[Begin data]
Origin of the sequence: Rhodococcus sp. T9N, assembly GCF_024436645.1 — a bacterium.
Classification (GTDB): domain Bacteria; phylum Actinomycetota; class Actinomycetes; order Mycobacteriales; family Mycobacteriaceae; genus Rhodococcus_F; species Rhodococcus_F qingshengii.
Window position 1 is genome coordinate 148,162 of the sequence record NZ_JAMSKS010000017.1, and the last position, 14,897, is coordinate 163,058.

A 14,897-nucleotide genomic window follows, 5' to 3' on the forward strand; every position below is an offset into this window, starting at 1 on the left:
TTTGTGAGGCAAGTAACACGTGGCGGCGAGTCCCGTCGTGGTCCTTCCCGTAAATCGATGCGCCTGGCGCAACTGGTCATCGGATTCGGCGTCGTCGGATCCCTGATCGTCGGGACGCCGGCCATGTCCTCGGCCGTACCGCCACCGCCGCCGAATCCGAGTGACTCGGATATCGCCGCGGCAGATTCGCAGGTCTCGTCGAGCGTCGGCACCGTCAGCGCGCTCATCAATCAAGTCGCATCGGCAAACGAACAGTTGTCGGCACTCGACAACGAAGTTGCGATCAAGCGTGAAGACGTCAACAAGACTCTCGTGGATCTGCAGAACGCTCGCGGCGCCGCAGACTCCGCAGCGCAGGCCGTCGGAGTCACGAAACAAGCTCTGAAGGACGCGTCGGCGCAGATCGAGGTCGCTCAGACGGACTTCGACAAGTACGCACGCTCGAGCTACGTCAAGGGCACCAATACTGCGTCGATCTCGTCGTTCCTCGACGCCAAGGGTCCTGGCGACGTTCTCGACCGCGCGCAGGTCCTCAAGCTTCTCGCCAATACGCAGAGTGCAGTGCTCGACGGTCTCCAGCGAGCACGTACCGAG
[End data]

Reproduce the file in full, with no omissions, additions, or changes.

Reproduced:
Origin of the sequence: Rhodococcus sp. T9N, assembly GCF_024436645.1 — a bacterium.
Classification (GTDB): domain Bacteria; phylum Actinomycetota; class Actinomycetes; order Mycobacteriales; family Mycobacteriaceae; genus Rhodococcus_F; species Rhodococcus_F qingshengii.
Window position 1 is genome coordinate 148,162 of the sequence record NZ_JAMSKS010000017.1, and the last position, 14,897, is coordinate 163,058.

A 14,897-nucleotide genomic window follows, 5' to 3' on the forward strand; every position below is an offset into this window, starting at 1 on the left:
TTTGTGAGGCAAGTAACACGTGGCGGCGAGTCCCGTCGTGGTCCTTCCCGTAAATCGATGCGCCTGGCGCAACTGGTCATCGGATTCGGCGTCGTCGGATCCCTGATCGTCGGGACGCCGGCCATGTCCTCGGCCGTACCGCCACCGCCGCCGAATCCGAGTGACTCGGATATCGCCGCGGCAGATTCGCAGGTCTCGTCGAGCGTCGGCACCGTCAGCGCGCTCATCAATCAAGTCGCATCGGCAAACGAACAGTTGTCGGCACTCGACAACGAAGTTGCGATCAAGCGTGAAGACGTCAACAAGACTCTCGTGGATCTGCAGAACGCTCGCGGCGCCGCAGACTCCGCAGCGCAGGCCGTCGGAGTCACGAAACAAGCTCTGAAGGACGCGTCGGCGCAGATCGAGGTCGCTCAGACGGACTTCGACAAGTACGCACGCTCGAGCTACGTCAAGGGCACCAATACTGCGTCGATCTCGTCGTTCCTCGACGCCAAGGGTCCTGGCGACGTTCTCGACCGCGCGCAGGTCCTCAAGCTTCTCGCCAATACGCAGAGTGCAGTGCTCGACGGTCTCCAGCGAGCACGTACCGAG